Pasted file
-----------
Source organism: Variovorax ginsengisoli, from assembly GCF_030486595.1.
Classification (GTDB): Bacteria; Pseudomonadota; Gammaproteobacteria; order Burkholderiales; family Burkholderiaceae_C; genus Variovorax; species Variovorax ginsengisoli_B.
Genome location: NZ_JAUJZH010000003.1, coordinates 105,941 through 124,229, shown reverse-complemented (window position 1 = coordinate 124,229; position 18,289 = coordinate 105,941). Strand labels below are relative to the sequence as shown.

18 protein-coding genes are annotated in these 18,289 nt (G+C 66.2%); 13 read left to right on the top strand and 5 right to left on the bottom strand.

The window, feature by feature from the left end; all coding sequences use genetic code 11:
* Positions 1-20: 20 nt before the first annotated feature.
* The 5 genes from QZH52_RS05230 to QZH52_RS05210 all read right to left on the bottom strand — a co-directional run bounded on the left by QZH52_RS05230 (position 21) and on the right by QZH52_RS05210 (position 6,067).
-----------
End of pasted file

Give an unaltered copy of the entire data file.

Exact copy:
Source organism: Variovorax ginsengisoli, from assembly GCF_030486595.1.
Classification (GTDB): Bacteria; Pseudomonadota; Gammaproteobacteria; order Burkholderiales; family Burkholderiaceae_C; genus Variovorax; species Variovorax ginsengisoli_B.
Genome location: NZ_JAUJZH010000003.1, coordinates 105,941 through 124,229, shown reverse-complemented (window position 1 = coordinate 124,229; position 18,289 = coordinate 105,941). Strand labels below are relative to the sequence as shown.

18 protein-coding genes are annotated in these 18,289 nt (G+C 66.2%); 13 read left to right on the top strand and 5 right to left on the bottom strand.

The window, feature by feature from the left end; all coding sequences use genetic code 11:
* Positions 1-20: 20 nt before the first annotated feature.
* The 5 genes from QZH52_RS05230 to QZH52_RS05210 all read right to left on the bottom strand — a co-directional run bounded on the left by QZH52_RS05230 (position 21) and on the right by QZH52_RS05210 (position 6,067).